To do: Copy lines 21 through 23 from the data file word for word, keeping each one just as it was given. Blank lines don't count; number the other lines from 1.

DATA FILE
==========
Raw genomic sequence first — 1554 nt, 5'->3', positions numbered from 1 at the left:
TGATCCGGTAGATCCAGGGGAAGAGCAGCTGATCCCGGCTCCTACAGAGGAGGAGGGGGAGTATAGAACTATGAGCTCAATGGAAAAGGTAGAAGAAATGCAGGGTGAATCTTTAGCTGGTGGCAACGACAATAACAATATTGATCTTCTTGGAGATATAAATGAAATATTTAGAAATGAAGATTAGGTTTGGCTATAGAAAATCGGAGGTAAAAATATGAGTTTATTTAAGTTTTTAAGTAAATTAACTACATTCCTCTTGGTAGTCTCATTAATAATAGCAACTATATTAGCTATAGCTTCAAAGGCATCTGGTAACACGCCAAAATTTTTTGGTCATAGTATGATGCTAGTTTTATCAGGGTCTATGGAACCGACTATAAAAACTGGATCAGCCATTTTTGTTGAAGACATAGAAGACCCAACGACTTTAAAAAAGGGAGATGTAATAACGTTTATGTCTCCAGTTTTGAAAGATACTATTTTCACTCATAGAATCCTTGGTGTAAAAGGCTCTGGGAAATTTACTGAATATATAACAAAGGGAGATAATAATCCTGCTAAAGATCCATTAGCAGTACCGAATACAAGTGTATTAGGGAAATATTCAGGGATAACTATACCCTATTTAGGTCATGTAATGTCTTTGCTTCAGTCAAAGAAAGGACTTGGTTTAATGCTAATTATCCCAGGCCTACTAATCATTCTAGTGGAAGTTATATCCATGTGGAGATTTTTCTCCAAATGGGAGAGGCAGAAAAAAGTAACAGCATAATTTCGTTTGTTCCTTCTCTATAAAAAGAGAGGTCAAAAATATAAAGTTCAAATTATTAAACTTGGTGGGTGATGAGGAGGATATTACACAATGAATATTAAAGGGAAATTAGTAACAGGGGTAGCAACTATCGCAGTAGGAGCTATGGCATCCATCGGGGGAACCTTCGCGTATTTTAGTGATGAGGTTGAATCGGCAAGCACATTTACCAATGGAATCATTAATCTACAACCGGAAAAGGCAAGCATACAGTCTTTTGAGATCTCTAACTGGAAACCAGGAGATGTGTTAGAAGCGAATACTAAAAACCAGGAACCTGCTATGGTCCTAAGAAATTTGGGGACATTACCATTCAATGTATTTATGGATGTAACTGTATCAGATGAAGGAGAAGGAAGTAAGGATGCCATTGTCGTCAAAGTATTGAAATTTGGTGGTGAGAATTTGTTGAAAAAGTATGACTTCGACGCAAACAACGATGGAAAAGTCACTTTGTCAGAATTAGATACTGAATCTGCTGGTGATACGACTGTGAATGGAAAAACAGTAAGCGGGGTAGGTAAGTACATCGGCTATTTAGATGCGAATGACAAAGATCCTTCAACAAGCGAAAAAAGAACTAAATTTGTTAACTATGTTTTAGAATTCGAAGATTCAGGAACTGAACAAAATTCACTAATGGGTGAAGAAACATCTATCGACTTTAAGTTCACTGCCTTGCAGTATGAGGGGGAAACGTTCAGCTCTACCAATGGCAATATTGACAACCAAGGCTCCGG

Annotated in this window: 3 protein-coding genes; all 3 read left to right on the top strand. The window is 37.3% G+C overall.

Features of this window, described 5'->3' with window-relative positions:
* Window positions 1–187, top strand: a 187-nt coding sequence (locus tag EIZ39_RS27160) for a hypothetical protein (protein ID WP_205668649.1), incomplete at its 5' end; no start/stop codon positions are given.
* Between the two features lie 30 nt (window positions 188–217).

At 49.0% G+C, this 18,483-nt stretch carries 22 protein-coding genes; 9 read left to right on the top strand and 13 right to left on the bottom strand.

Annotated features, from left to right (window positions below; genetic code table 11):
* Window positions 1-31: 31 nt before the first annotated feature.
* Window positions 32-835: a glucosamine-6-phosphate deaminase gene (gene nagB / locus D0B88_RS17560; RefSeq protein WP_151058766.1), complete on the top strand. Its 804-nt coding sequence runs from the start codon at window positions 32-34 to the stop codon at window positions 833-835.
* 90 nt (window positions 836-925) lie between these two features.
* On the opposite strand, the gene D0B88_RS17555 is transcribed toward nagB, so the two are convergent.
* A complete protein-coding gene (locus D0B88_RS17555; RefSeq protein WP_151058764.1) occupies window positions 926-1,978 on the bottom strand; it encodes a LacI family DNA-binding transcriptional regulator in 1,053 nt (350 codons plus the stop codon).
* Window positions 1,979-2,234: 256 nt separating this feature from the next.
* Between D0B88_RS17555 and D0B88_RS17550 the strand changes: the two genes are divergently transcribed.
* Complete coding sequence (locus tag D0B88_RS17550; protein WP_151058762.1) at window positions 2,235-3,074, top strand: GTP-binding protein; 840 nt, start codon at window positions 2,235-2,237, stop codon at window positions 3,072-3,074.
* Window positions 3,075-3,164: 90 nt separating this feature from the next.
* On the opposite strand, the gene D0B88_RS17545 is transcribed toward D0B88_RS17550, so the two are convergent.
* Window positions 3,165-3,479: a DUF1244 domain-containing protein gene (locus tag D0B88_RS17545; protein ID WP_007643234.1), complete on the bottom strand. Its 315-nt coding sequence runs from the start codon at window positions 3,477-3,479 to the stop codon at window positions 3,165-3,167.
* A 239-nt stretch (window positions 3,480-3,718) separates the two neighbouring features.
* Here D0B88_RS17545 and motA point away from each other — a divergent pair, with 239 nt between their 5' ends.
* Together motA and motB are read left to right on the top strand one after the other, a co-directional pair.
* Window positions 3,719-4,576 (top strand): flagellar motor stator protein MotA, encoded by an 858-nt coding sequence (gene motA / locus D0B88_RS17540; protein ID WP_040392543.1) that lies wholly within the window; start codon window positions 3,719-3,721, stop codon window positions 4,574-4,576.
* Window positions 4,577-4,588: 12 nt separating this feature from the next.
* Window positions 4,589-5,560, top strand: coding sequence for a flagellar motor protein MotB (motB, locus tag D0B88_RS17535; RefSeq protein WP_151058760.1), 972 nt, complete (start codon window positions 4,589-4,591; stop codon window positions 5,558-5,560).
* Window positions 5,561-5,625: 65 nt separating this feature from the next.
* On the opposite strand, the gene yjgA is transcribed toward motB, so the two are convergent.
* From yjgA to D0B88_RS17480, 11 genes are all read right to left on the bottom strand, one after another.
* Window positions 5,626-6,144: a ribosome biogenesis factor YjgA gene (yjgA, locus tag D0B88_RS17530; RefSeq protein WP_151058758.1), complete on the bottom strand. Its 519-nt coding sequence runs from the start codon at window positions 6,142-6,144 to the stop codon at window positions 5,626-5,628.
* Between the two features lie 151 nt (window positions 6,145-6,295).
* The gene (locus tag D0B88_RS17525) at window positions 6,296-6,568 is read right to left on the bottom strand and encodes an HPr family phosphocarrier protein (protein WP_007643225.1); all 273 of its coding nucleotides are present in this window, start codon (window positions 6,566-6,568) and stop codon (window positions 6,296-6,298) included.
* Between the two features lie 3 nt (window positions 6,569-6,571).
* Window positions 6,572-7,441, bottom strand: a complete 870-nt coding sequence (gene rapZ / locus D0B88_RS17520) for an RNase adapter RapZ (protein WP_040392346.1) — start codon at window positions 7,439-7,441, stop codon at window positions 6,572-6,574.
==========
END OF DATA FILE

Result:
* Here D0B88_RS17545 and motA point away from each other — a divergent pair, with 239 nt between their 5' ends.
* Together motA and motB are read left to right on the top strand one after the other, a co-directional pair.
* Window positions 3,719-4,576 (top strand): flagellar motor stator protein MotA, encoded by an 858-nt coding sequence (gene motA / locus D0B88_RS17540; protein ID WP_040392543.1) that lies wholly within the window; start codon window positions 3,719-3,721, stop codon window positions 4,574-4,576.